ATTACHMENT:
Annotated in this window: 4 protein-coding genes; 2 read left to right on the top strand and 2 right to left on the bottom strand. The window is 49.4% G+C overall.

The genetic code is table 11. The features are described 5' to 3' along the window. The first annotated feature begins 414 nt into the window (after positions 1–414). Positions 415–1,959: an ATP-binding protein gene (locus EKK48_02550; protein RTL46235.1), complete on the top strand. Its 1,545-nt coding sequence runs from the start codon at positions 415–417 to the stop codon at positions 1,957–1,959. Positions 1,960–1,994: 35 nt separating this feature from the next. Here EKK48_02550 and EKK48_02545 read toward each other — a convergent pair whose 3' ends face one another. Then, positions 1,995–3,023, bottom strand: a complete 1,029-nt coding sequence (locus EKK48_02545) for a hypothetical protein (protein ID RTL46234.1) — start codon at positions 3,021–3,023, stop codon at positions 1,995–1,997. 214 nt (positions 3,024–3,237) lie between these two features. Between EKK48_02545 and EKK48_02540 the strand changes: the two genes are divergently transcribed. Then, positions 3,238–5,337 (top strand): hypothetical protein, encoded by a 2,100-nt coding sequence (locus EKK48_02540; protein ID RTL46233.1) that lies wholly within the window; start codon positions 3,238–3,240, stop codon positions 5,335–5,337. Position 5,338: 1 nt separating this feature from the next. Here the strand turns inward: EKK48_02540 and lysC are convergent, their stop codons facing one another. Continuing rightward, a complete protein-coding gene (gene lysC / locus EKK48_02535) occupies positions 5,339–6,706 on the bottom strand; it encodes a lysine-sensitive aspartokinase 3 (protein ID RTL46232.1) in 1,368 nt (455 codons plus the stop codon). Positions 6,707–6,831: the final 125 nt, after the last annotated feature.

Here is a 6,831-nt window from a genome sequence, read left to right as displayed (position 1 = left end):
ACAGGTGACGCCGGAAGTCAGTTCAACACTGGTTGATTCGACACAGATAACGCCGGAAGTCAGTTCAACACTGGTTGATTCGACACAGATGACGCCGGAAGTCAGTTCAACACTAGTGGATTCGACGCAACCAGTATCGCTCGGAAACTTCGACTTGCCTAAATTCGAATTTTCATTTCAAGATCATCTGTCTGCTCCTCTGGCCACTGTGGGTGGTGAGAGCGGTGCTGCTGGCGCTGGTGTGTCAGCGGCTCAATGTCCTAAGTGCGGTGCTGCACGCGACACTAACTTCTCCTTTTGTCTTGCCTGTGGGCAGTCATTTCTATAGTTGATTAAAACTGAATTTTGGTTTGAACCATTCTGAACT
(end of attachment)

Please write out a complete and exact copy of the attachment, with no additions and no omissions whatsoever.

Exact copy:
Annotated in this window: 4 protein-coding genes; 2 read left to right on the top strand and 2 right to left on the bottom strand. The window is 49.4% G+C overall.

The genetic code is table 11. The features are described 5' to 3' along the window. The first annotated feature begins 414 nt into the window (after positions 1–414). Positions 415–1,959: an ATP-binding protein gene (locus EKK48_02550; protein RTL46235.1), complete on the top strand. Its 1,545-nt coding sequence runs from the start codon at positions 415–417 to the stop codon at positions 1,957–1,959. Positions 1,960–1,994: 35 nt separating this feature from the next. Here EKK48_02550 and EKK48_02545 read toward each other — a convergent pair whose 3' ends face one another. Then, positions 1,995–3,023, bottom strand: a complete 1,029-nt coding sequence (locus EKK48_02545) for a hypothetical protein (protein ID RTL46234.1) — start codon at positions 3,021–3,023, stop codon at positions 1,995–1,997. 214 nt (positions 3,024–3,237) lie between these two features. Between EKK48_02545 and EKK48_02540 the strand changes: the two genes are divergently transcribed. Then, positions 3,238–5,337 (top strand): hypothetical protein, encoded by a 2,100-nt coding sequence (locus EKK48_02540; protein ID RTL46233.1) that lies wholly within the window; start codon positions 3,238–3,240, stop codon positions 5,335–5,337. Position 5,338: 1 nt separating this feature from the next. Here the strand turns inward: EKK48_02540 and lysC are convergent, their stop codons facing one another. Continuing rightward, a complete protein-coding gene (gene lysC / locus EKK48_02535) occupies positions 5,339–6,706 on the bottom strand; it encodes a lysine-sensitive aspartokinase 3 (protein ID RTL46232.1) in 1,368 nt (455 codons plus the stop codon). Positions 6,707–6,831: the final 125 nt, after the last annotated feature.

Here is a 6,831-nt window from a genome sequence, read left to right as displayed (position 1 = left end):
ACAGGTGACGCCGGAAGTCAGTTCAACACTGGTTGATTCGACACAGATAACGCCGGAAGTCAGTTCAACACTGGTTGATTCGACACAGATGACGCCGGAAGTCAGTTCAACACTAGTGGATTCGACGCAACCAGTATCGCTCGGAAACTTCGACTTGCCTAAATTCGAATTTTCATTTCAAGATCATCTGTCTGCTCCTCTGGCCACTGTGGGTGGTGAGAGCGGTGCTGCTGGCGCTGGTGTGTCAGCGGCTCAATGTCCTAAGTGCGGTGCTGCACGCGACACTAACTTCTCCTTTTGTCTTGCCTGTGGGCAGTCATTTCTATAGTTGATTAAAACTGAATTTTGGTTTGAACCATTCTGAACT